PhosphatidylCholine 420mgPhosphatidylcholine 420 mg by Designs for Health® – An integral component of every bodily cell, extensively researched Phosphatidylcholine supports mental energy and plays an important role as a precursor to acetylcholine, a neurotransmitter essential to learning and memory. Additionally, Phosphatidylcholine helps maintain cell structure and supports fat metabolism, nerve signaling and liver health. Gluten and dairy free. Contains soy.

 

Alpha-GPCAlpha-GPC by Pure Encapsulations – This product provides a source of choline, a precursor for synthesis of the neurotransmitters acetylcholine and phosphatidylcholine. Alpha-GPC supports memory and cognitive and neurological function. Non-GMO formula. Contains soy.

 

Memoractiv (SF737)Memoractiv by Thorne Research – This comprehensive memory-enhancing formula provides a synergistic blend of widely researched nutrients and botanicals in support of cognitive function and enhanced memory, learning and focus. Gluten and dairy free, Non-GMO vegetarian formula. Contains soy.

 

ProDHA 1000 mg StrawberryProDHA™ 1000 mg Strawberry by Nordic Naturals – This high potency, omega-3 formula is suitable for children, teenagers and pregnant women. DHA is an essential nutrient for brain health and supports healthy mood and neurological and cognitive functions. ProDHA™ is third party tested for heavy metals, has a natural strawberry flavor and is naturally preserved with rosemary extract. Gluten free, Non-GMO.

References:
The four horsemen of forgetfulness. http://www.health.harvard.edu/mind-and-mood/the-four-horsemen-of-forgetfulness
Just Forgetful, or Is It Dementia? https://www.alzinfo.org/articles/forgetful-dementia/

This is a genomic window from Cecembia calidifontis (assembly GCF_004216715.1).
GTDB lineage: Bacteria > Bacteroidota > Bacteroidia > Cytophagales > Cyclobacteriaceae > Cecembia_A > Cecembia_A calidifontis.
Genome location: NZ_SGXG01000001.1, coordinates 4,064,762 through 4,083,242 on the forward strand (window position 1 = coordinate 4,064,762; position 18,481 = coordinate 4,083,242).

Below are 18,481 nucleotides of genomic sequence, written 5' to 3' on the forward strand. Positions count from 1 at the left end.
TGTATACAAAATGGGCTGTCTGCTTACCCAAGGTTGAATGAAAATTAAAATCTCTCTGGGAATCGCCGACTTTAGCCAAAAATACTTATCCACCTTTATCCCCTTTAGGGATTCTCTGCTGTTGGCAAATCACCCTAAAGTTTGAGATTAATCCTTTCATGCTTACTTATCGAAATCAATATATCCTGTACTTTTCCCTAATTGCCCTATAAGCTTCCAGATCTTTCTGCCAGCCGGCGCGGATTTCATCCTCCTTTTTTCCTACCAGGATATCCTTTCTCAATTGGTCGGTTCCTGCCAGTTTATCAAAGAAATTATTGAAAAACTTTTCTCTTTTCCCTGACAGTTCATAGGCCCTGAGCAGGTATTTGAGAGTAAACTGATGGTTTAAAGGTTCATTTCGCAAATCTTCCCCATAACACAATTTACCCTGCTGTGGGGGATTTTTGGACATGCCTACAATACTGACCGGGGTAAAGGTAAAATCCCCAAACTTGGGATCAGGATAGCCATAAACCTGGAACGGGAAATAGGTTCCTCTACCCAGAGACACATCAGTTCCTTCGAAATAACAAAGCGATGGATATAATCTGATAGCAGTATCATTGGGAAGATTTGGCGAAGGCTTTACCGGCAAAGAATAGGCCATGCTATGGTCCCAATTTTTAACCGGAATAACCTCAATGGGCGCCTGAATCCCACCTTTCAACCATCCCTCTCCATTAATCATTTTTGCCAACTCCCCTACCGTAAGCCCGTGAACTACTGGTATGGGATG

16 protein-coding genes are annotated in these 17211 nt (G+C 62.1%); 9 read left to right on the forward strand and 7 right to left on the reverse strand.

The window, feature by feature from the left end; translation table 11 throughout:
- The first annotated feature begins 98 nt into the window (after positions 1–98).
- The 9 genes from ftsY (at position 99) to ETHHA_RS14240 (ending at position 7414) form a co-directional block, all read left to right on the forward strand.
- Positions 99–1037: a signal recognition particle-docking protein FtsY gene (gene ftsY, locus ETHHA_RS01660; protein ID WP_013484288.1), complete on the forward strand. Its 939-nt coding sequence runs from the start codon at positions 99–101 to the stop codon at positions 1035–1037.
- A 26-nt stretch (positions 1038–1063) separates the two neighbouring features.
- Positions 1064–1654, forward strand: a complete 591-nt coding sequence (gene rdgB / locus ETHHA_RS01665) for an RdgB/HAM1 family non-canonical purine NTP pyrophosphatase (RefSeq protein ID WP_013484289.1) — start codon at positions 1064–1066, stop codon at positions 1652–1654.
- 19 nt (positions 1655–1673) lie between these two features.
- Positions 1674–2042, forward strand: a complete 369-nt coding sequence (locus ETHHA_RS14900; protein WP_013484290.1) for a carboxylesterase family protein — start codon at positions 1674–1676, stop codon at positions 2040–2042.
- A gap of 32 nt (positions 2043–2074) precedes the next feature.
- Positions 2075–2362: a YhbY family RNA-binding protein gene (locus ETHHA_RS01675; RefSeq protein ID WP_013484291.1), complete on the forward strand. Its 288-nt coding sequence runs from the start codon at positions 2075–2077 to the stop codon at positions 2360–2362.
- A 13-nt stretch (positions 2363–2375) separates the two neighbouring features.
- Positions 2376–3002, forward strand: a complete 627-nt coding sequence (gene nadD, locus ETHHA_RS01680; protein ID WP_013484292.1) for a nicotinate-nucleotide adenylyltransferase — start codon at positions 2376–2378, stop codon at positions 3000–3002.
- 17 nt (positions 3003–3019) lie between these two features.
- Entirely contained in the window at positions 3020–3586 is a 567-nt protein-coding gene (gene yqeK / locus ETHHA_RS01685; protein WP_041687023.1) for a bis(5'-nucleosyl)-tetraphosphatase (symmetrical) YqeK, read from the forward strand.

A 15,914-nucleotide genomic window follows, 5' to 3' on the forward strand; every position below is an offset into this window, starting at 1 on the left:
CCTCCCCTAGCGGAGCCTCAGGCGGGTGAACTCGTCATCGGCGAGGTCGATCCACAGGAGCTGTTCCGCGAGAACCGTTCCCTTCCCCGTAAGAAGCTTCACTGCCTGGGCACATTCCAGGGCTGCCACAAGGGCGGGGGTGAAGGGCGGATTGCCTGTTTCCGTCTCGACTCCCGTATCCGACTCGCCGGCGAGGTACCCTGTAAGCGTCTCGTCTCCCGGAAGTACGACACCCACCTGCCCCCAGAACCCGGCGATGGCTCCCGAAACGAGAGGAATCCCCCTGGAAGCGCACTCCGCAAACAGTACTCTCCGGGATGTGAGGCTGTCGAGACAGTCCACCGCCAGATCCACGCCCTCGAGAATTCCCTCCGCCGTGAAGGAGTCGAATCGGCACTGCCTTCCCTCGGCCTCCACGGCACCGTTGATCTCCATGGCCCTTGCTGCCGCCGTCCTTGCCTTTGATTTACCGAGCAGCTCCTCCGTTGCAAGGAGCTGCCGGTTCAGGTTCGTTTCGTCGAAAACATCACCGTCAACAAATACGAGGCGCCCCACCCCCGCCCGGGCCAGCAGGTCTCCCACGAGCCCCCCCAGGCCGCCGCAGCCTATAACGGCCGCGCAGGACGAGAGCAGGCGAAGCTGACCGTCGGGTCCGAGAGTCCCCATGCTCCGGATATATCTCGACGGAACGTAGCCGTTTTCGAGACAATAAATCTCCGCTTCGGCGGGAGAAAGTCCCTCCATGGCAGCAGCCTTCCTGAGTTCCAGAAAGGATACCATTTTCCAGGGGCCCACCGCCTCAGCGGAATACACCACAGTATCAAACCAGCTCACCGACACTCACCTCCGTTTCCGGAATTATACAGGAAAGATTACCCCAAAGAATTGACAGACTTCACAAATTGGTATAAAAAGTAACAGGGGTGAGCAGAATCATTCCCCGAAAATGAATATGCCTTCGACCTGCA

12 Unexpected Things that Mess With Your Memory. http://www.health.com/health/gallery/0,,20845146_5,00.html
Reversible causes of memory loss. http://www.mayoclinic.org/diseases-conditions/alzheimers-disease/in-depth/memory-loss/art-20046326?pg=2
Vitamin B12 deficiency can be sneaky, harmful. http://www.health.harvard.edu/blog/vitamin-b12-deficiency-can-be-sneaky-harmful-201301105780

The Impact of Chronic Stress on Your Health

ImpactOfStressBy Jacquie Eubanks BSN, RN

Many of us have difficult days where we are pulled in too many directions, trying to balance our work, home, family and social lives.  We have come to accept the fact that stress is a normal part of everyday living.  Short term acute stressors, such as meeting deadlines, sitting in traffic, tending to an unhappy child, taking final exams or dealing with an unpredictable event, are all generally manageable situations.  The body responds by instantly releasing stress hormones designed to help both the mind and body rise to meet whatever challenges you are facing in that particular moment.  And that’s actually a good thing.  Naturally occurring performance enhancing chemicals heighten our abilities in the short term. 

In response to acute stress, the hypothalamic-pituitary-adrenal (HPA) system is activated. Cortisol, adrenalin and neurotransmitters are released as heart rate increases, blood pressure rises, breathing becomes more rapid, and our primitive “fight or flight” response to threat is switched on.  Once the threat has passed or the traffic eases or the baby stops crying, the body’s system returns to normal homeostasis.  It’s the repeated exposure to prolonged and continuous stressors that results in the chronic over-release of stress hormones and the subsequent breakdown or deregulation of many bodily systems and degenerating health.

The reality is that we live in stressful times.  We worry about the economy, climate change, job performance, our health or whether our favorite team will win the World Cup.  One-third of Americans feel they are under constant extreme stress that negatively impacts their lives.  In reality, 43% of adults suffer from the adverse health effects of chronic stress, and 75% of doctor visits are for stress-related ailments.  Chronic stress is linked to heart disease, hypertension, high blood sugar, diabetes and decreased immune response.  If you are genetically predisposed to any of these chronic illnesses or you have unhealthy lifestyle habits, such as poor food choices, smoking or high alcohol consumption, chronic stress can accelerate the onset of disease.